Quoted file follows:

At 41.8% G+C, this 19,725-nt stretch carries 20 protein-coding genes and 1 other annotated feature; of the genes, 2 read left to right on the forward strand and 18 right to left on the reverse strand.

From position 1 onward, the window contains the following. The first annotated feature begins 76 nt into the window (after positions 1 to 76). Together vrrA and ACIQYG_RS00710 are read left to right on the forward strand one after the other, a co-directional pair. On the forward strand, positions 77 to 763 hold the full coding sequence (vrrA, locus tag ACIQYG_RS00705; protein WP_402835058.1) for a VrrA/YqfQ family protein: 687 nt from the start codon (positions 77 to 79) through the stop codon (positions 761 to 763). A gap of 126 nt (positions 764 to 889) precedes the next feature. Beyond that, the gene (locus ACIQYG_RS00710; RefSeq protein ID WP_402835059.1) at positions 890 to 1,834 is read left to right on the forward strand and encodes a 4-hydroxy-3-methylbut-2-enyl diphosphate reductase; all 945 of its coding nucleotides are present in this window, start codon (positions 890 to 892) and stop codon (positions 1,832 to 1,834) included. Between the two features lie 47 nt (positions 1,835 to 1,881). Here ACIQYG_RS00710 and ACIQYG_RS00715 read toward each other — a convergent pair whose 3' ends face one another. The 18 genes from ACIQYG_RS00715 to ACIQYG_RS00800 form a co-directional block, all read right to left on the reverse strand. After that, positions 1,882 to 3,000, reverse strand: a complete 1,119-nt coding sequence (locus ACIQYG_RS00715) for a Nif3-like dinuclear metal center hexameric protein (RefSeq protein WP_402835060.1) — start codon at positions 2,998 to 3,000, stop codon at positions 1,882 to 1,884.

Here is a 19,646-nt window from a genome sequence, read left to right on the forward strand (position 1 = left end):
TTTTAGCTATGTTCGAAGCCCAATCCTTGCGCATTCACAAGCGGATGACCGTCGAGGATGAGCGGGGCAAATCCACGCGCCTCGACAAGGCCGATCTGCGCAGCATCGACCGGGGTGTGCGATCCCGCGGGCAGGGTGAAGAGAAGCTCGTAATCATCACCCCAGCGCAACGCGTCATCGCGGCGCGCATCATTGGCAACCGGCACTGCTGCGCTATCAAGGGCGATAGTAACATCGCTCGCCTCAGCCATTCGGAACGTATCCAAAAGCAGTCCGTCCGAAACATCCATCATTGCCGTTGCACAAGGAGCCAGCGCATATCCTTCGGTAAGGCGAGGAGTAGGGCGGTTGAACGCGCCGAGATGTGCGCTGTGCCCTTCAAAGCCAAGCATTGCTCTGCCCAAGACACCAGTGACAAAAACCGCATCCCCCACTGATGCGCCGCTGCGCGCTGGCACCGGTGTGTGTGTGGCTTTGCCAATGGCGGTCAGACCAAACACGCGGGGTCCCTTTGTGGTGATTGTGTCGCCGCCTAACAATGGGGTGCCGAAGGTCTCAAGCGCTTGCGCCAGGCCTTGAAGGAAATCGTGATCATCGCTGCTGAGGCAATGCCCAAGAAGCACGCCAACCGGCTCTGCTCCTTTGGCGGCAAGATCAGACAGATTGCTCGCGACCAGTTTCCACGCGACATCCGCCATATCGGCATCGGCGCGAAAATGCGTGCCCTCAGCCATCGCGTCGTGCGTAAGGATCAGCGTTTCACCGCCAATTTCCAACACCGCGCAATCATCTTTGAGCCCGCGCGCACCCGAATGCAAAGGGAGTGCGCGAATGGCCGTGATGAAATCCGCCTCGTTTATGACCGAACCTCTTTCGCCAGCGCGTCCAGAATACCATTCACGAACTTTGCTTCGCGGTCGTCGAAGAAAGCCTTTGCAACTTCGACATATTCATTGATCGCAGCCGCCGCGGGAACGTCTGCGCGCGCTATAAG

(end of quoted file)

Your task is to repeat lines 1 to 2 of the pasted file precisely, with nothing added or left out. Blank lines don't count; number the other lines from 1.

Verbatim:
At 41.8% G+C, this 19,725-nt stretch carries 20 protein-coding genes and 1 other annotated feature; of the genes, 2 read left to right on the forward strand and 18 right to left on the reverse strand.

From position 1 onward, the window contains the following. The first annotated feature begins 76 nt into the window (after positions 1 to 76). Together vrrA and ACIQYG_RS00710 are read left to right on the forward strand one after the other, a co-directional pair. On the forward strand, positions 77 to 763 hold the full coding sequence (vrrA, locus tag ACIQYG_RS00705; protein WP_402835058.1) for a VrrA/YqfQ family protein: 687 nt from the start codon (positions 77 to 79) through the stop codon (positions 761 to 763). A gap of 126 nt (positions 764 to 889) precedes the next feature. Beyond that, the gene (locus ACIQYG_RS00710; RefSeq protein ID WP_402835059.1) at positions 890 to 1,834 is read left to right on the forward strand and encodes a 4-hydroxy-3-methylbut-2-enyl diphosphate reductase; all 945 of its coding nucleotides are present in this window, start codon (positions 890 to 892) and stop codon (positions 1,832 to 1,834) included. Between the two features lie 47 nt (positions 1,835 to 1,881). Here ACIQYG_RS00710 and ACIQYG_RS00715 read toward each other — a convergent pair whose 3' ends face one another. The 18 genes from ACIQYG_RS00715 to ACIQYG_RS00800 form a co-directional block, all read right to left on the reverse strand. After that, positions 1,882 to 3,000, reverse strand: a complete 1,119-nt coding sequence (locus ACIQYG_RS00715) for a Nif3-like dinuclear metal center hexameric protein (RefSeq protein WP_402835060.1) — start codon at positions 2,998 to 3,000, stop codon at positions 1,882 to 1,884.